This may seem obvious but a term like competitive intelligence can give the wrong impression.

When doing any sort of CI work, you must stay within legal limits. Accessing information through illegal measures, such as hacking or phone tapping, crosses over to "espionage" territory.

If there's ever doubt on a CI approach, err on the side of caution and consult with your legal team. If you don't have an internal team, reach out to a corporate lawyer who can offer some insight on the best route to take.

2. Be ethical.

Just because it's legal, doesn't mean you should do it.

Let's say your team discovers a disgruntled employee from a competitor has recently quit and has key information on the business' strategy over the next five years.

While it's not illegal to reach out to the employee, it may be unethical as the employee may be tempted to reveal sensitive information.

Use good judgment. If it doesn't feel right, it probably isn't.

3. Share insights often.

One study by Crayon found that businesses that share CI at least once a week were twice as likely to have revenue increases than those who shared them less often.

With that in mind, sharing insights should be done often and regularly. CI is an ongoing process, not a one-and-done tactic.

As long as your company is growing, you'll need to keep an eye on the competition.

4. Contextualize reports.

An important part of CI is sharing insights regularly.

Whether it's through a newsletter, a monthly email report, or a meeting, context is everything.

For instance, let's say the CI team at Amore reports that their direct competitor Abella has launched a collaboration with a luxury clothing brand. That report should also mention how it affects Amore's positioning.

After all, the purpose of tracking competitors is to leverage that knowledge to improve your own positioning.

In this example, the collaboration with the clothing brand could solidify Abella as a luxury brand and help it move upmarket. This could weaken Amore's position and require stronger messaging surrounding the product's exclusivity and craftsmanship.

Also, insights don't happen in a vacuum. They're built over months or years of trends. As such, adding historical data can also help frame these insights and enable strategic decisions.

Competitive Intelligence Tools

1. Crayon

crayon CI software feature

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Crayon is one of the leading competitive intelligence platforms in the market. The software offers a centralized platform to store and analyze data from over 300 million sources and over 100 data types.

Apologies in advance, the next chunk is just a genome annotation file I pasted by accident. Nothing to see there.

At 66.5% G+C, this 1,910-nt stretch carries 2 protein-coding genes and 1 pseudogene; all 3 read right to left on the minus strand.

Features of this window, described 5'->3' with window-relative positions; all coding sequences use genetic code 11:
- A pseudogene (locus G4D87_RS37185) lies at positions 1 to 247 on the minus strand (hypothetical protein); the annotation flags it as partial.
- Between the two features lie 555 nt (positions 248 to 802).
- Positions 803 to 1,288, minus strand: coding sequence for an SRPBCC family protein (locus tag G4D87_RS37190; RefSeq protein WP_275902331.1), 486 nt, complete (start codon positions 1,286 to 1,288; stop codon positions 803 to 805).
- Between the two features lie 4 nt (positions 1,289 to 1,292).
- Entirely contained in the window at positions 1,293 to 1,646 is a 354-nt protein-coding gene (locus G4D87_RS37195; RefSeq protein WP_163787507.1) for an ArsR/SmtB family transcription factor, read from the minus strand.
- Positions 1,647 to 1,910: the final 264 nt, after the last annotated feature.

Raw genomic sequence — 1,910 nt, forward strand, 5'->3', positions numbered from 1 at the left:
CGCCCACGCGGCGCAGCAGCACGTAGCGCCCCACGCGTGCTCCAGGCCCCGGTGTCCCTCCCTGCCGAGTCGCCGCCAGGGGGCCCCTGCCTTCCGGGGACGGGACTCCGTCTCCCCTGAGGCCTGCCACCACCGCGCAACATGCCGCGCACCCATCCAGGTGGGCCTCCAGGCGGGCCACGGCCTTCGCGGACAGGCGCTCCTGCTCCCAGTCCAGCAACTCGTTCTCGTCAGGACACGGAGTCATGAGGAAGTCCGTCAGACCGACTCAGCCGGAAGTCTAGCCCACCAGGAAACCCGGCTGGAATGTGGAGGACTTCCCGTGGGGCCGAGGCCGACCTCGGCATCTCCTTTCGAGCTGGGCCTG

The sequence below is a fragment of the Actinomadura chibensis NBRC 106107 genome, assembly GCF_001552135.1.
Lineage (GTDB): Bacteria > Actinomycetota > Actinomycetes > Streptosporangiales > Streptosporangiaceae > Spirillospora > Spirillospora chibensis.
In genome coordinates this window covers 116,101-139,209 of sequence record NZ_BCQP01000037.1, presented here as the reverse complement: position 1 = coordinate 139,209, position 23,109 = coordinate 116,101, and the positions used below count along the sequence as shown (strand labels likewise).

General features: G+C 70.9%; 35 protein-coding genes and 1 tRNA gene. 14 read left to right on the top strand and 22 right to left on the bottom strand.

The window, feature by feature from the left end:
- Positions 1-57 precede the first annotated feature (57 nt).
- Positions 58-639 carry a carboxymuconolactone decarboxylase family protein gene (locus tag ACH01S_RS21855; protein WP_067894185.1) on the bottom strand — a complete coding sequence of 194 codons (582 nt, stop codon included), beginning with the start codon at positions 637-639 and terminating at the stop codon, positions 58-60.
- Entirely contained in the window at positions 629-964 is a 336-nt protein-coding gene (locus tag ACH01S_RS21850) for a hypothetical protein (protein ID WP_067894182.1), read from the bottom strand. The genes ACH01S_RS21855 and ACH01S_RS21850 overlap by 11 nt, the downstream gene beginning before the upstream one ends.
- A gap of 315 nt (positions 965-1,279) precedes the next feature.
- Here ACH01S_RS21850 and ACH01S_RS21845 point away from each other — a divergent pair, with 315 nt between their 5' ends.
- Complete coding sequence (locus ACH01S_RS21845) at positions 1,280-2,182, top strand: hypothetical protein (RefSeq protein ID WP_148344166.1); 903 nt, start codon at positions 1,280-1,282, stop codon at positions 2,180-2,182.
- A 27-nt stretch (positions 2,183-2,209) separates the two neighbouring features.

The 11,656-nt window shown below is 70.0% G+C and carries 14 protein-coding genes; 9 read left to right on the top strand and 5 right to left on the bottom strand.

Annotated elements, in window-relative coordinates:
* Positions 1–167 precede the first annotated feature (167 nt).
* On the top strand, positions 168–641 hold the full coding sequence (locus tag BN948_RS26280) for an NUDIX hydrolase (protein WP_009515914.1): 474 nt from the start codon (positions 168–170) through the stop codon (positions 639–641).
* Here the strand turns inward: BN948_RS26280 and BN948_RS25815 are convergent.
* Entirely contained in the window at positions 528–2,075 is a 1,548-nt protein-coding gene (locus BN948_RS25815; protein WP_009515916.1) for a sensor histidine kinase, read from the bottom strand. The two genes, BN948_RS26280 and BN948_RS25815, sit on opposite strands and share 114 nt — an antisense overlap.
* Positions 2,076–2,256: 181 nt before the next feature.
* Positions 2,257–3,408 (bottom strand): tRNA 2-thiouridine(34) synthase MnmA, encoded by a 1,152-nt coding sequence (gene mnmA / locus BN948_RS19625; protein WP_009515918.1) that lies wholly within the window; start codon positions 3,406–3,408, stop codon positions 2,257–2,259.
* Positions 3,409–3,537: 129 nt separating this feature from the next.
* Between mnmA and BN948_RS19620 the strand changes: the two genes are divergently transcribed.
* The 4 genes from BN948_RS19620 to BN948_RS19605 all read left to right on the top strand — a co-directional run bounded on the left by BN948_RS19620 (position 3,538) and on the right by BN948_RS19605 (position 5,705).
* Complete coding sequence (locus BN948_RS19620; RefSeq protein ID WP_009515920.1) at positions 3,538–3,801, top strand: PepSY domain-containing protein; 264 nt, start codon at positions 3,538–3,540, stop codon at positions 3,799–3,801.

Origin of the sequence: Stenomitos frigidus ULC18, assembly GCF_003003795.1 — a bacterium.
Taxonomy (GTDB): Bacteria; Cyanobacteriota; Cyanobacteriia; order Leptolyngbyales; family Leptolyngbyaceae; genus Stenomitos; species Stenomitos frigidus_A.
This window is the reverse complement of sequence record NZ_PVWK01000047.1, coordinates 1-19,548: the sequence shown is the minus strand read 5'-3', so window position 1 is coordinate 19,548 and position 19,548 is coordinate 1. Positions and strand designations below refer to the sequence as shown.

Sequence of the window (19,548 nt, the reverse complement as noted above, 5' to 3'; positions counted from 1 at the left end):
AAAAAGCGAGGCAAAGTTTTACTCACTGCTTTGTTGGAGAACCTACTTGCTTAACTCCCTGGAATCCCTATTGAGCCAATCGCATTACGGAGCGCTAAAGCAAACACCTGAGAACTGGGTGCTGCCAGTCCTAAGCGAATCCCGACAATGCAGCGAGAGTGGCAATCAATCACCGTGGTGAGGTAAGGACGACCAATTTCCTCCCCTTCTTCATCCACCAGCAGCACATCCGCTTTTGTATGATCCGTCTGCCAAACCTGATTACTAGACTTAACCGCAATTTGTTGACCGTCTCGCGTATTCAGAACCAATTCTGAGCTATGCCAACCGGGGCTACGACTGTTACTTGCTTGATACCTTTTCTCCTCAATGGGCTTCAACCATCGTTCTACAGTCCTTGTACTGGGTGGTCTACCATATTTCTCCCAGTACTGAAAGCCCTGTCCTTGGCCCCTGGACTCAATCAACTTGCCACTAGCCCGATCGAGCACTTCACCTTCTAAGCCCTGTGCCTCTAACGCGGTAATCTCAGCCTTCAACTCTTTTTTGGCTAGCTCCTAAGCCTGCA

You can track your competitors' digital footprint and easily filter through everything from social media and events to customer reviews and financial reports. The platform's top features include:

  • Daily and weekly digests – You can set alerts to receive updates every time there is a change in something you're tracking, like a pricing page. Crayon also assigns a market analyst to your account to curate weekly custom reports.
  • Sales battle cards – This makes battle cards easily accessible to your sales reps and has the power to analyze which plays are impacting revenue.
  • Automated categorization – If your CI team is gathering data from multiple sources, Crayon automatically organizes that data for easy analysis.

To request pricing, you must contact the company.

2. Kompyte

Kompyte makes it easy to visualize the changes in your competitors' pages. They have a before-and-after module that allows you to easily pinpoint changes on a page.

Kompyte CI software's before-and-after feature

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The tool provides details on the effectiveness of your competitors' ads, giving you insight into which opportunities are worth exploring and which ones to avoid. This includes A/B tests and targeted keywords.

Beyond that, CI teams can also set KPIs and monitor them on the platform to ensure they're on track to meet their goals and take action quickly based on performance.

To request pricing, you must contact the company.

3. SEMrush

SEMrush is the place to go for a deep dive into your competitors' domain performance.

SEMrush domain overview dashboard

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The platform allows brands to monitor other domains' authority, their link-building efforts, paid search strategies, and more across multiple channels.

They offer a free version with some access to competitive research tools. However, the paid versions – ranging from $119 to $449 a month – unlock access to traffic analytics along with several toolkits for SEO, advertising, social media, and content marketing.

4. SimilarWeb

To get a more holistic view of your competitors' online presence for free, consider SimilarWeb.

similarweb dashboard

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The platform has monitoring, benchmarking, and analytics capabilities to help scaling businesses better understand their market.

From SEO and web traffic to ad placement, the platform's CI capabilities are extensive in both free and paid versions. For pricing details on the enterprise plans, you must reach talk to a SimilarWeb consultant.

5. Visualping

If you're low on resources or don't need an extensive CI program, Visualping is an easy and free way to keep track of your competitors and their website changes.

The site monitors website changes and alerts you via email, text, Slack, or API. You can specify what areas of the page you would like to track along with how often you'd like to be alerted.

Visualping before-and-after feature

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All you need to start is an email and a website to track. However, for business use, the monthly cost ranges from $20 to $135.

The key takeaway is that when running a business, staying in your lane is important but that doesn't mean you shouldn't look left or right from time to time to see what everyone else is up to. When done right, CI can be an incredible asset to every brand.